“We were in Albuquerque in July and something had happened with our paycheques for the two pay periods before that,” he recalls. “They'd been delivered late. I was a single guy, I didn't really care, but for a lot of guys it was a big deal. They said 'Hey, if our paycheques don't arrive on time we're not playing tonight.' Albuquerque was having a Bob Feller night and there were 12,000 people there, and we went out for batting practice and then just came in, changed clothes, and went back to the hotel.”
Naturally, the one-day strike did not sit well with the White Sox management.
“They didn't call up a single player from the Canadians for the rest of the year. They called some Double-A guys, but no one from the Triple-A team.”
Still, the no-hitters definitely got Drees noticed. He made the cover of Baseball America, he got a write-up in Sports Illustrated, and saw his jersey and cap enshrined at the Baseball Hall of Fame.
The Sox even flew Drees out to the original Comiskey Park for a special ceremony, although it turned out to be a somewhat awkward event.
“It was weird because there were a couple of guys I'd played with in Double-A, who'd been called up for September. It was uncomfortable for all of us, it was really bittersweet, standing in the clubhouse, and going up to get some plaque thinking you should have been there, getting major-league service time.”
Even though he would continue playing at the Triple-A level, it’s clear Drees has a lot of affection for his years here.
“Obviously the goal was to get out of the minors, but Vancouver’s a great city. I had a lot of fun there.”
When asked where he lived while he was here, Drees laughs.
“I don’t remember exactly where it was but it was right near Kits Pub,”—a venue which will bring back memories to many Vancouverites of a certain vintage—“I went there a lot after games!”
Drees did eventually get his cup of coffee with the Sox, but the call didn’t come until September of 1991.
“I flew home to Minneapolis to get my car and stuff and drove down to Chicago that day, and got thrown in the game that night.”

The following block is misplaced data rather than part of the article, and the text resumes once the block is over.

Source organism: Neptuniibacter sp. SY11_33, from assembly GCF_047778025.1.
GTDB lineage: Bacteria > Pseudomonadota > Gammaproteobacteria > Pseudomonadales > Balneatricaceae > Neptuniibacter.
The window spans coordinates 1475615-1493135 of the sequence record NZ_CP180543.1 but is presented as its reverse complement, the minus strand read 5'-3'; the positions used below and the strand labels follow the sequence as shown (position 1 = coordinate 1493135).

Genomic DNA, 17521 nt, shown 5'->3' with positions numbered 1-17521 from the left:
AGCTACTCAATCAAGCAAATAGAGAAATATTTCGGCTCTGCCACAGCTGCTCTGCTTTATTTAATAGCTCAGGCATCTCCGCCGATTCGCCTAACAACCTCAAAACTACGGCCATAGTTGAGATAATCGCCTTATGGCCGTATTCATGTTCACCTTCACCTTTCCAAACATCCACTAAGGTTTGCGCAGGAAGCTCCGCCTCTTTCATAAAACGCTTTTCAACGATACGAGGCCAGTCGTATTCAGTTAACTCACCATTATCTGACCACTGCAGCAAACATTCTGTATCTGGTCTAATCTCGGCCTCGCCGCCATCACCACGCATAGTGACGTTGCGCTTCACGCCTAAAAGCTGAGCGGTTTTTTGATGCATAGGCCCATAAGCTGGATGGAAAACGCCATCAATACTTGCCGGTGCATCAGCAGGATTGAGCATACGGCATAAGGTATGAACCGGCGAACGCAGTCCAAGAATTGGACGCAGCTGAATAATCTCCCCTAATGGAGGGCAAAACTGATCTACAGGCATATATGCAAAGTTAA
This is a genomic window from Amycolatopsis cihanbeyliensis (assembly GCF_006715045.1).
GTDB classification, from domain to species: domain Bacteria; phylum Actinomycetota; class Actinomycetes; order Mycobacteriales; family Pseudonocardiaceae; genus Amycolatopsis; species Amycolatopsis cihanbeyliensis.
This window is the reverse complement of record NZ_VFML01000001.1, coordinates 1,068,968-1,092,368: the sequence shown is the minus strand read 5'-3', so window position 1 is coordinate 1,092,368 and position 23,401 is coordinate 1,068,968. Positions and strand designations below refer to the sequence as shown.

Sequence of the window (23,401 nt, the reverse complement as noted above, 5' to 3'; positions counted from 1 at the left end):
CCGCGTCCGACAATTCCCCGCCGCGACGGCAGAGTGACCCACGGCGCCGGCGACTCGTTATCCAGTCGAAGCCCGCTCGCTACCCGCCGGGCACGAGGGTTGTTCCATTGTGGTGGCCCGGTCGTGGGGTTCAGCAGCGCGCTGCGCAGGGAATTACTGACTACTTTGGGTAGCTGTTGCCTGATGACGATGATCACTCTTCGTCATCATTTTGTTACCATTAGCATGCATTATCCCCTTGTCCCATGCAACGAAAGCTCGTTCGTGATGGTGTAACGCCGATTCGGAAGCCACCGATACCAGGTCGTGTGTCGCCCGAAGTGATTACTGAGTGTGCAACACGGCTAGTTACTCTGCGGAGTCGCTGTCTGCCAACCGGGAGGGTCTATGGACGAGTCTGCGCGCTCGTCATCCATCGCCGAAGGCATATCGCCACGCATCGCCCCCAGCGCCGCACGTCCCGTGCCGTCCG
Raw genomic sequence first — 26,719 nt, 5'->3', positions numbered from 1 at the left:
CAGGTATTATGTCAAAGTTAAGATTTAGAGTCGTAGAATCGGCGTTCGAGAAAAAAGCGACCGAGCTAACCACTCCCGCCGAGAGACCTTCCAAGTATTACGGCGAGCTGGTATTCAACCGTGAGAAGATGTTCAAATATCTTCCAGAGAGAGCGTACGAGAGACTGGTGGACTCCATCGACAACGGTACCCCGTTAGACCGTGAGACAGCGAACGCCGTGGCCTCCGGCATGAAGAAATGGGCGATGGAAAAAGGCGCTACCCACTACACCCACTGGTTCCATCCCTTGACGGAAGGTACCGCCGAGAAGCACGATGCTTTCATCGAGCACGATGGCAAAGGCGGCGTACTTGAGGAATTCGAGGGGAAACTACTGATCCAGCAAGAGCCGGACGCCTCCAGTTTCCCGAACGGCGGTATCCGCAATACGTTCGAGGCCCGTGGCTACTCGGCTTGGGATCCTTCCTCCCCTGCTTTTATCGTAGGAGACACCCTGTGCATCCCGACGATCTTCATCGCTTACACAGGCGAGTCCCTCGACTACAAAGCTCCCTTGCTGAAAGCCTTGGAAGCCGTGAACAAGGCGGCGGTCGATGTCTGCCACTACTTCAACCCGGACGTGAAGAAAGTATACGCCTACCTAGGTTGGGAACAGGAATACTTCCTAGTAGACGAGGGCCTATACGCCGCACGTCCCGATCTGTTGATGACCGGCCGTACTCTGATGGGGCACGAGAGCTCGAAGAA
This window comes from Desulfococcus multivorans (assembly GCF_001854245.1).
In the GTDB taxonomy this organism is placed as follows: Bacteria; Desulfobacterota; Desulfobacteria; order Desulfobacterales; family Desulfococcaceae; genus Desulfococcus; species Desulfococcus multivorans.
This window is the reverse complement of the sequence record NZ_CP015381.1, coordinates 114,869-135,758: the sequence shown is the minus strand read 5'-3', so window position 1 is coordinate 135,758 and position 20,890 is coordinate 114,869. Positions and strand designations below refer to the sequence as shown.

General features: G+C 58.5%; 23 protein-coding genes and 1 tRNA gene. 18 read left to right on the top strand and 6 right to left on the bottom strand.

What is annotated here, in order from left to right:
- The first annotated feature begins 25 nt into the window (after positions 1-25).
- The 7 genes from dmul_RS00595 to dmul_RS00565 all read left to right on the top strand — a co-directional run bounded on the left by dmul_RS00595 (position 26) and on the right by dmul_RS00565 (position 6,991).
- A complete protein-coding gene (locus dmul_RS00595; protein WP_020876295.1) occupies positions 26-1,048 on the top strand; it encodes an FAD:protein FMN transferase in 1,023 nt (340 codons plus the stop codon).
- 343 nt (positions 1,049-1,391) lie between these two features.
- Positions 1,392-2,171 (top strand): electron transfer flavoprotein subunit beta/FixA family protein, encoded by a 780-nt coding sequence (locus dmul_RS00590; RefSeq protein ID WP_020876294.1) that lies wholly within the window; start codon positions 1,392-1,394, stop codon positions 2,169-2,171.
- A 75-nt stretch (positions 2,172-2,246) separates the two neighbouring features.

In his first outing, he suited up as a relief pitcher for his former Canadians teammate and roommate Jack McDowell. In all, Drees would pitch in four major league games, and stay with the Sox until the end of the season.
“It didn't go exactly like I wanted,” he says, alluding to the fact that he returned to Triple-A the next spring and wound up retiring at age 30 after the 1993 season, “but it was a great month, that’s for sure. It was the first year for the new Comiskey Park, and everything was brand-new. It was a really big change, a whole different level.”
Even if he harbors a little disappointment over the brevity of his major league career, the now 56-year-old Drees is by no means what Dylan Thomas—or Roger Kahn—might classify as one of “the boys of summer in their ruin”. His post-baseball life is clearly fully contented and productive, he’s married with a daughter and two sons, and his boys are now playing college ball.
Part of the reason for Drees’ post-baseball success is that he always had a back-up plan: even while playing, he worked in the off-seasons at financial firms like KPMG and Merrill Lynch, utilizing his accounting degree from Creighton College. Now at Morgan Stanley, he’s found a great deal of success .
“I've been managing wealth for 27 years now, and the vast majority of my clients are athletes,” he says. “I started out with mostly baseball players. Some of the guys I played with wound up in the big leagues for a long time, and now a lot of them are now managers and coaches. I also have a couple of front office guys—GMs and that kind of stuff—so you really see the evolution. It’s been a lot of fun.”
And now, it seems, enough time has passed that Drees can really put his baseball career into perspective.
“A couple of guys my age I know got put into the Twins' hall of fame, they're getting these lifetime achievement awards and you go to the ceremonies and you realize damn, we're all old, we used to be the young guys.”
He laughs once again, then turns contemplative.
“Days go by slow and years go by fast. That's pretty much it. But I loved Vancouver and everybody that played there loved Vancouver. The people were great and they’d always turn out and support the team. It was a lot of fun playing at the Nat.”